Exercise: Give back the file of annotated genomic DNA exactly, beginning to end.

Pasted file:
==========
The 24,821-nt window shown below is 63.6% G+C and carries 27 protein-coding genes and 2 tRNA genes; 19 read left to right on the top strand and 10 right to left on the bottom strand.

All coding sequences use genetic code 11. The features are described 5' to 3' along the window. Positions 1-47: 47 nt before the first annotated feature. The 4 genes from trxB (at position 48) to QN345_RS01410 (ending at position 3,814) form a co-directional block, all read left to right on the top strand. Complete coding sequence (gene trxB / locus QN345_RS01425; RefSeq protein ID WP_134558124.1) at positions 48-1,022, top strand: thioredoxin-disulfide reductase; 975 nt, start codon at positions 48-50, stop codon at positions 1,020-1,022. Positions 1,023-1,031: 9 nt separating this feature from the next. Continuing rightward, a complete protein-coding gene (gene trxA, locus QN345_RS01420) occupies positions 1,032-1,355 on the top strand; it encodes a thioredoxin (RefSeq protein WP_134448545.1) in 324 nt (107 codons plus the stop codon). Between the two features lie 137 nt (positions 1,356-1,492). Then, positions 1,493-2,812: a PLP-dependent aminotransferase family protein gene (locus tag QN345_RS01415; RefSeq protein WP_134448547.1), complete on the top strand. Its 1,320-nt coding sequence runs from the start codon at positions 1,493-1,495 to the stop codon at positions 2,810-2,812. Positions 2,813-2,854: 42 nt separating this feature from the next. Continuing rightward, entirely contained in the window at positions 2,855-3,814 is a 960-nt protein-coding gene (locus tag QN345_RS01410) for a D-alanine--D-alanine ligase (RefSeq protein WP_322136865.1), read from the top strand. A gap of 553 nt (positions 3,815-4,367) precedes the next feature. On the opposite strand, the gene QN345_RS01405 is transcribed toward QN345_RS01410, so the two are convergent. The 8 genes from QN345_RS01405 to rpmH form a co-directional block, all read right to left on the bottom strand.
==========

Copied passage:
The 24,821-nt window shown below is 63.6% G+C and carries 27 protein-coding genes and 2 tRNA genes; 19 read left to right on the top strand and 10 right to left on the bottom strand.

All coding sequences use genetic code 11. The features are described 5' to 3' along the window. Positions 1-47: 47 nt before the first annotated feature. The 4 genes from trxB (at position 48) to QN345_RS01410 (ending at position 3,814) form a co-directional block, all read left to right on the top strand. Complete coding sequence (gene trxB / locus QN345_RS01425; RefSeq protein ID WP_134558124.1) at positions 48-1,022, top strand: thioredoxin-disulfide reductase; 975 nt, start codon at positions 48-50, stop codon at positions 1,020-1,022. Positions 1,023-1,031: 9 nt separating this feature from the next. Continuing rightward, a complete protein-coding gene (gene trxA, locus QN345_RS01420) occupies positions 1,032-1,355 on the top strand; it encodes a thioredoxin (RefSeq protein WP_134448545.1) in 324 nt (107 codons plus the stop codon). Between the two features lie 137 nt (positions 1,356-1,492). Then, positions 1,493-2,812: a PLP-dependent aminotransferase family protein gene (locus tag QN345_RS01415; RefSeq protein WP_134448547.1), complete on the top strand. Its 1,320-nt coding sequence runs from the start codon at positions 1,493-1,495 to the stop codon at positions 2,810-2,812. Positions 2,813-2,854: 42 nt separating this feature from the next. Continuing rightward, entirely contained in the window at positions 2,855-3,814 is a 960-nt protein-coding gene (locus tag QN345_RS01410) for a D-alanine--D-alanine ligase (RefSeq protein WP_322136865.1), read from the top strand. A gap of 553 nt (positions 3,815-4,367) precedes the next feature. On the opposite strand, the gene QN345_RS01405 is transcribed toward QN345_RS01410, so the two are convergent. The 8 genes from QN345_RS01405 to rpmH form a co-directional block, all read right to left on the bottom strand.